Everyone knows the Philadelphia Phillies can bash the baseball as well as any team. But they have made their surprising run to the World Series thanks in large part to a starting rotation that has been spectacular throughout the postseason. Phillies starters have a 2.96 ERA, a 0.86 WHIP and a microscopic .175 opponents’ batting average through 11 playoff games. Those starters have the tough task of shutting down the Houston Astros, but they could be up to the task once the series gets underway Friday at 8:03 p.m. ET. Here is how Philadelphia’s rotation will line up in this Fall Classic.
Phillies starting pitchers
Game 1: RHP Aaron Nola
Game 2: RHP Zack Wheeler
Game 3: RHP Noah Syndergaard
Game 4: TBD
Manager Rob Thomson said Nola will start Game 1 because he wants to give Wheeler, who started the team’s NLCS Game 5 clincher on Sunday, an extra day of rest. Wheeler is their best pitcher, but Nola is no slouch. His FanGraphs WAR (6.3) led all qualified starters, and he finished among the top five in strikeouts, FIP and innings pitched. Nola gave up six runs in his NLCS start in San Diego, but he was superb in the Wild Card Round versus the Cardinals and threw 6.2 scoreless innings with two hits allowed and nine K’s against these Astros on Oct. 3.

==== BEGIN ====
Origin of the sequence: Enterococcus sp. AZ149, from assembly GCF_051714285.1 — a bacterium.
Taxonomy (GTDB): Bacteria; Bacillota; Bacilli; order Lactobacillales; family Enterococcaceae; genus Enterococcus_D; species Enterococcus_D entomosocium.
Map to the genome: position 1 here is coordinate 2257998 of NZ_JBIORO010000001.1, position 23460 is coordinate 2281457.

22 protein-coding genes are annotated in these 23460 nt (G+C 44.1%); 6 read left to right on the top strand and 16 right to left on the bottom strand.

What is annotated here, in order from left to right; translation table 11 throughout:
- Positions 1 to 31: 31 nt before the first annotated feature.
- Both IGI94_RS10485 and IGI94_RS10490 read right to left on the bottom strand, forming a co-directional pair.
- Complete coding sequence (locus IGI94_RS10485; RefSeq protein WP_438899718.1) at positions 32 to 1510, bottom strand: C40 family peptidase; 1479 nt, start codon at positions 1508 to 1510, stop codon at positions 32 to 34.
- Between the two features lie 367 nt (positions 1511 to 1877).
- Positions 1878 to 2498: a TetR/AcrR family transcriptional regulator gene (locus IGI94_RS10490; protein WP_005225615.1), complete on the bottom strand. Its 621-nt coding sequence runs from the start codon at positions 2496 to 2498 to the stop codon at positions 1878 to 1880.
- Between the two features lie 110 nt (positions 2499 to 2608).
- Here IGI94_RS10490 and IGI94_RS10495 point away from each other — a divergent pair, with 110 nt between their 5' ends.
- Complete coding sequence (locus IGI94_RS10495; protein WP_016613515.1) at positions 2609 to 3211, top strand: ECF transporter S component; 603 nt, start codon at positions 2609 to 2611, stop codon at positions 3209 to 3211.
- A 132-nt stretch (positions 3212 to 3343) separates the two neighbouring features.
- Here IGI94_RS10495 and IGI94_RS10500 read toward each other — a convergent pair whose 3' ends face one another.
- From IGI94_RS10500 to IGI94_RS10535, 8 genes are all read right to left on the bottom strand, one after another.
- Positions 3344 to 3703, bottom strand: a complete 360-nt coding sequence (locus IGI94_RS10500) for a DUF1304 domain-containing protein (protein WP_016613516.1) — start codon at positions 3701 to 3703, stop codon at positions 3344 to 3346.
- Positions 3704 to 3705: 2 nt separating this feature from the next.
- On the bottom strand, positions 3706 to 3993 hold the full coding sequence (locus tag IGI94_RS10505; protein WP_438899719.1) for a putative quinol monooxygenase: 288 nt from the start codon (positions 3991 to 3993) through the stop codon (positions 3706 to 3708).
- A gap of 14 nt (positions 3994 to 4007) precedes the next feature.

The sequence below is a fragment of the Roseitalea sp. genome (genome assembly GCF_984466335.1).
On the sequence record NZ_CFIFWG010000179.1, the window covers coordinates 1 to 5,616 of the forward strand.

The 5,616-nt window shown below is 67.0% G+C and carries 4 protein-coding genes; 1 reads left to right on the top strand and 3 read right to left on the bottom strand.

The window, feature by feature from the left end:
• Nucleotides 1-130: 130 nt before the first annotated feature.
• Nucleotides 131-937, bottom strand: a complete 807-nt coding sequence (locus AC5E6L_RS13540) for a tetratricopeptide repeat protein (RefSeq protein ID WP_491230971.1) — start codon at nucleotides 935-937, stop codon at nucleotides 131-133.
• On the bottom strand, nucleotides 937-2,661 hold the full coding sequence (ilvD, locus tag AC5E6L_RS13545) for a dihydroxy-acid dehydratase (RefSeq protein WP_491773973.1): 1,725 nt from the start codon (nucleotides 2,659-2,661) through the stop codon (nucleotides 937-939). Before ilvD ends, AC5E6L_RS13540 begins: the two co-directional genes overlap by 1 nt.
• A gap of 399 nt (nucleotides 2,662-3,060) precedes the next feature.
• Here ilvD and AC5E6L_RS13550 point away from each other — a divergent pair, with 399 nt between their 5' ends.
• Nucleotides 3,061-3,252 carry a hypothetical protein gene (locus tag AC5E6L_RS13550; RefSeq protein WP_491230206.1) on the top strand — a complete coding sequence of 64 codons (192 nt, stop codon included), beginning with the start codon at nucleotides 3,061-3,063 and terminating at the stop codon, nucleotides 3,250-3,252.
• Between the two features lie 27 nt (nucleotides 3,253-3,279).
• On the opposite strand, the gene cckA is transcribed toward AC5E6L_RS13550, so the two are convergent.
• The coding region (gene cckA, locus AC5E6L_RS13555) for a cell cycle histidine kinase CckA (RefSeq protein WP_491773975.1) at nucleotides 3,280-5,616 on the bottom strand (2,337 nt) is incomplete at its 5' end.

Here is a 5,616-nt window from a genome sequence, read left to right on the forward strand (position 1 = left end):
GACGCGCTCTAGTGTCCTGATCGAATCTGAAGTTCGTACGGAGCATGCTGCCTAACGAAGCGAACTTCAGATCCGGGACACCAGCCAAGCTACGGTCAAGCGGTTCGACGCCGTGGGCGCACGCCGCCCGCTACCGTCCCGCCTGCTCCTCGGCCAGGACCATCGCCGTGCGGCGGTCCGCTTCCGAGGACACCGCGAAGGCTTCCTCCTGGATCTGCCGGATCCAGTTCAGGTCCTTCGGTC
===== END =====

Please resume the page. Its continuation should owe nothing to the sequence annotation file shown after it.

Over 25.1 innings this postseason, Wheeler owns a 1.78 ERA and a 25:3 strikeout-to-walk ratio. Wheeler has a 1.38 ERA over his past seven starts, dating back to the regular season.
Suarez, who closed out Game 5 of the NLCS, has given up only two runs over nine innings this postseason. Control and command can be an issue for him sometimes, and he will have a very difficult matchup against an Astros lineup that led the American League with a .783 OPS versus left-handers.
Syndergaard no longer possesses the power from his heyday with the Mets when he was known as “Thor.” But the 6-foot-6 righty has been decent since coming to Philadelphia in a midseason trade. Considering how the Phils have handled him during the postseason, he likely won’t pitch more than three or four innings in his World Series start.